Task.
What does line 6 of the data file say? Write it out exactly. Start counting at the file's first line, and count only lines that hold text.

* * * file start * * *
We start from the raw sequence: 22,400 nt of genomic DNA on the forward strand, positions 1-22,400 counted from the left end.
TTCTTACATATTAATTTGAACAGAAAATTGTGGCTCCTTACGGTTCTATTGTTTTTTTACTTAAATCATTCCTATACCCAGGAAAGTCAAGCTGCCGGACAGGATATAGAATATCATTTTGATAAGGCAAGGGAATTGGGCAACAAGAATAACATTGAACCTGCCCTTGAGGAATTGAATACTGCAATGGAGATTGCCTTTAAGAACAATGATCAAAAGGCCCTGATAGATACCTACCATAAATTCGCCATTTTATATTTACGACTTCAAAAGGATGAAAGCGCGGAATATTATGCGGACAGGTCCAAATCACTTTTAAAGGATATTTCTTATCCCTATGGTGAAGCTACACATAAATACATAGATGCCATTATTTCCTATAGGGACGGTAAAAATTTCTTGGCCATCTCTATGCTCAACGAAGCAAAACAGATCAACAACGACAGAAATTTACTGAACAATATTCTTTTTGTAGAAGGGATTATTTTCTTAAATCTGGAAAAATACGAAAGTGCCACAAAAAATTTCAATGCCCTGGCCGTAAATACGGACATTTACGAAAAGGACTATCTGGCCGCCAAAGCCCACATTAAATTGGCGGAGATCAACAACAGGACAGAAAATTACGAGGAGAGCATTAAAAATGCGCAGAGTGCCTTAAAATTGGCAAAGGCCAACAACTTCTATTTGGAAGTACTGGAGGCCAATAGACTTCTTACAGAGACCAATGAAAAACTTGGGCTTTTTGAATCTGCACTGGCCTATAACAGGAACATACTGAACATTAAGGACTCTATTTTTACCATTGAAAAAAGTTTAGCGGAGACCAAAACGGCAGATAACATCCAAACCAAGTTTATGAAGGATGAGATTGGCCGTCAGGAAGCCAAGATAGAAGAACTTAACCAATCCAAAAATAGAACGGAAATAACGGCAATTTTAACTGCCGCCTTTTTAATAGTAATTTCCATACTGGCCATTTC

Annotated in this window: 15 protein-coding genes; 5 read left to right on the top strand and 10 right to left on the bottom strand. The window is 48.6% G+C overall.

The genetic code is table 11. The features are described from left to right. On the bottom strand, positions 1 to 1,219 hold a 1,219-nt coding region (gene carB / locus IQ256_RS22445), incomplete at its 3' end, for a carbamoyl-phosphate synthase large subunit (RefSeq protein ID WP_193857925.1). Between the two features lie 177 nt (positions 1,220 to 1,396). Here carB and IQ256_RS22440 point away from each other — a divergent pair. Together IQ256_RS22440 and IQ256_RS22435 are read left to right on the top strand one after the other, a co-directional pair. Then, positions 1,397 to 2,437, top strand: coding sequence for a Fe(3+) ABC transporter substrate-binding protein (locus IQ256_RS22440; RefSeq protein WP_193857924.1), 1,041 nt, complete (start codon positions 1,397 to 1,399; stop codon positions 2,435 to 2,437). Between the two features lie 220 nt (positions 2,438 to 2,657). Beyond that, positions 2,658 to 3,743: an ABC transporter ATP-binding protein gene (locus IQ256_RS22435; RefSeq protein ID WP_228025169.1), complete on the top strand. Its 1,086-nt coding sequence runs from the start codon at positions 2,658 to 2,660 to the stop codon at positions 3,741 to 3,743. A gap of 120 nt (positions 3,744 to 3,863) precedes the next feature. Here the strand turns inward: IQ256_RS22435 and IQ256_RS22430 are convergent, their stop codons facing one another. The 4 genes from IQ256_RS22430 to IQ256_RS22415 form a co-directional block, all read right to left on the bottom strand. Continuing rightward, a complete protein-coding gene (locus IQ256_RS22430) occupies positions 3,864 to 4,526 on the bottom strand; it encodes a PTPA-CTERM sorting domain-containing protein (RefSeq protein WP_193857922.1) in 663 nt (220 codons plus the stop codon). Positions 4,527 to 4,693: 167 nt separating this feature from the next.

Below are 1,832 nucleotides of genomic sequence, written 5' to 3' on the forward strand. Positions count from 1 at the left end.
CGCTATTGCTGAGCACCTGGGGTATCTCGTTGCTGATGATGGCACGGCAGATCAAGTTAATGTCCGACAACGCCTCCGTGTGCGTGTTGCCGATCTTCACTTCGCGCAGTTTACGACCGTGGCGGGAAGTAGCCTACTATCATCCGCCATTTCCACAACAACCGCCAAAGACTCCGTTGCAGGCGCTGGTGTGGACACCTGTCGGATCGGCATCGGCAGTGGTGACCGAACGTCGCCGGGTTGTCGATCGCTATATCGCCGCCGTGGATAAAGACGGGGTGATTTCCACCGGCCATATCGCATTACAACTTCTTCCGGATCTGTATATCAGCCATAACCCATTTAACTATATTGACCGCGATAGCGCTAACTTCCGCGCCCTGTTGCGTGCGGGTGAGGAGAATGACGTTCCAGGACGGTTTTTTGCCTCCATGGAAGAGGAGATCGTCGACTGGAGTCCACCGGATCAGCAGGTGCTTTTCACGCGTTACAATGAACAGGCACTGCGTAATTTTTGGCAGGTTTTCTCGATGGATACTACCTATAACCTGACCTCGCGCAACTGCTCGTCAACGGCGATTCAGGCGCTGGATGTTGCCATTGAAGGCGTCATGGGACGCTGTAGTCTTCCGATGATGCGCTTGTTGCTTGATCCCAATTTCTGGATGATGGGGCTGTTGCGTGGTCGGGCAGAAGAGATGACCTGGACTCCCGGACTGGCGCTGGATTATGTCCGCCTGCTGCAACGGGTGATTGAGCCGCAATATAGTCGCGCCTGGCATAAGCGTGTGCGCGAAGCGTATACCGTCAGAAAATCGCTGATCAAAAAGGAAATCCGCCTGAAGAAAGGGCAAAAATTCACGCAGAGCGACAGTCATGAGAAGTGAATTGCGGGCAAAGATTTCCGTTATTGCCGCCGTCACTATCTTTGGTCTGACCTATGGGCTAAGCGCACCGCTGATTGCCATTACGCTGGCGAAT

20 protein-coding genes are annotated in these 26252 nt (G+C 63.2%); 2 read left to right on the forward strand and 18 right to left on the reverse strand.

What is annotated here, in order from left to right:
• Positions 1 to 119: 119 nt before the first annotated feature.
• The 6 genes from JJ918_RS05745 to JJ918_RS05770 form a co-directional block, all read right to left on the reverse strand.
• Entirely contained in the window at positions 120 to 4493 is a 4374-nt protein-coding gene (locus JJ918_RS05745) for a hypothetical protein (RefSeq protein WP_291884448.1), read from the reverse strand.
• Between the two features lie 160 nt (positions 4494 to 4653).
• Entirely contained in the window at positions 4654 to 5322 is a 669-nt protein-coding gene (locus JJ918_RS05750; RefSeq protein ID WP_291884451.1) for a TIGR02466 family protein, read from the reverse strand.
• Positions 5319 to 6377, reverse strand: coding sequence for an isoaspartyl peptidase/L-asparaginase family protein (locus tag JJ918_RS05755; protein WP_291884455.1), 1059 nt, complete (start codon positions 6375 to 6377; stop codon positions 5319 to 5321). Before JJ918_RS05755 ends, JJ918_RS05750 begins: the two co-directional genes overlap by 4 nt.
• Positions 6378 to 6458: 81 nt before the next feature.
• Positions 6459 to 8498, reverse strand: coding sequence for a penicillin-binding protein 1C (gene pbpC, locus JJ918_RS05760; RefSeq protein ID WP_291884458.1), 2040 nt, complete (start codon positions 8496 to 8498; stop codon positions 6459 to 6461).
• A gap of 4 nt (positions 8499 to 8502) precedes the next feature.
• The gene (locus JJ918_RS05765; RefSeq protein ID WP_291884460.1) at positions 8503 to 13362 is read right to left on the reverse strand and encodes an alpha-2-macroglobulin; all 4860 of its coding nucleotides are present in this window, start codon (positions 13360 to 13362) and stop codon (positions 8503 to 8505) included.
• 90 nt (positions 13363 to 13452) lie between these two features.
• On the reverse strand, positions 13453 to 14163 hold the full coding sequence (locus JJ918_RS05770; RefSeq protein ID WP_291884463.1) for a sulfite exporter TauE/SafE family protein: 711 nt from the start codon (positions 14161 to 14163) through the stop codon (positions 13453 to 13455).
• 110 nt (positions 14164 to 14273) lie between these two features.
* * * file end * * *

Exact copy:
CGCTATTGCTGAGCACCTGGGGTATCTCGTTGCTGATGATGGCACGGCAGATCAAGTTAATGTCCGACAACGCCTCCGTGTGCGTGTTGCCGATCTTCACTTCGCGCAGTTTACGACCGTGGCGGGAAGTAGCCTACTATCATCCGCCATTTCCACAACAACCGCCAAAGACTCCGTTGCAGGCGCTGGTGTGGACACCTGTCGGATCGGCATCGGCAGTGGTGACCGAACGTCGCCGGGTTGTCGATCGCTATATCGCCGCCGTGGATAAAGACGGGGTGATTTCCACCGGCCATATCGCATTACAACTTCTTCCGGATCTGTATATCAGCCATAACCCATTTAACTATATTGACCGCGATAGCGCTAACTTCCGCGCCCTGTTGCGTGCGGGTGAGGAGAATGACGTTCCAGGACGGTTTTTTGCCTCCATGGAAGAGGAGATCGTCGACTGGAGTCCACCGGATCAGCAGGTGCTTTTCACGCGTTACAATGAACAGGCACTGCGTAATTTTTGGCAGGTTTTCTCGATGGATACTACCTATAACCTGACCTCGCGCAACTGCTCGTCAACGGCGATTCAGGCGCTGGATGTTGCCATTGAAGGCGTCATGGGACGCTGTAGTCTTCCGATGATGCGCTTGTTGCTTGATCCCAATTTCTGGATGATGGGGCTGTTGCGTGGTCGGGCAGAAGAGATGACCTGGACTCCCGGACTGGCGCTGGATTATGTCCGCCTGCTGCAACGGGTGATTGAGCCGCAATATAGTCGCGCCTGGCATAAGCGTGTGCGCGAAGCGTATACCGTCAGAAAATCGCTGATCAAAAAGGAAATCCGCCTGAAGAAAGGGCAAAAATTCACGCAGAGCGACAGTCATGAGAAGTGAATTGCGGGCAAAGATTTCCGTTATTGCCGCCGTCACTATCTTTGGTCTGACCTATGGGCTAAGCGCACCGCTGATTGCCATTACGCTGGCGAAT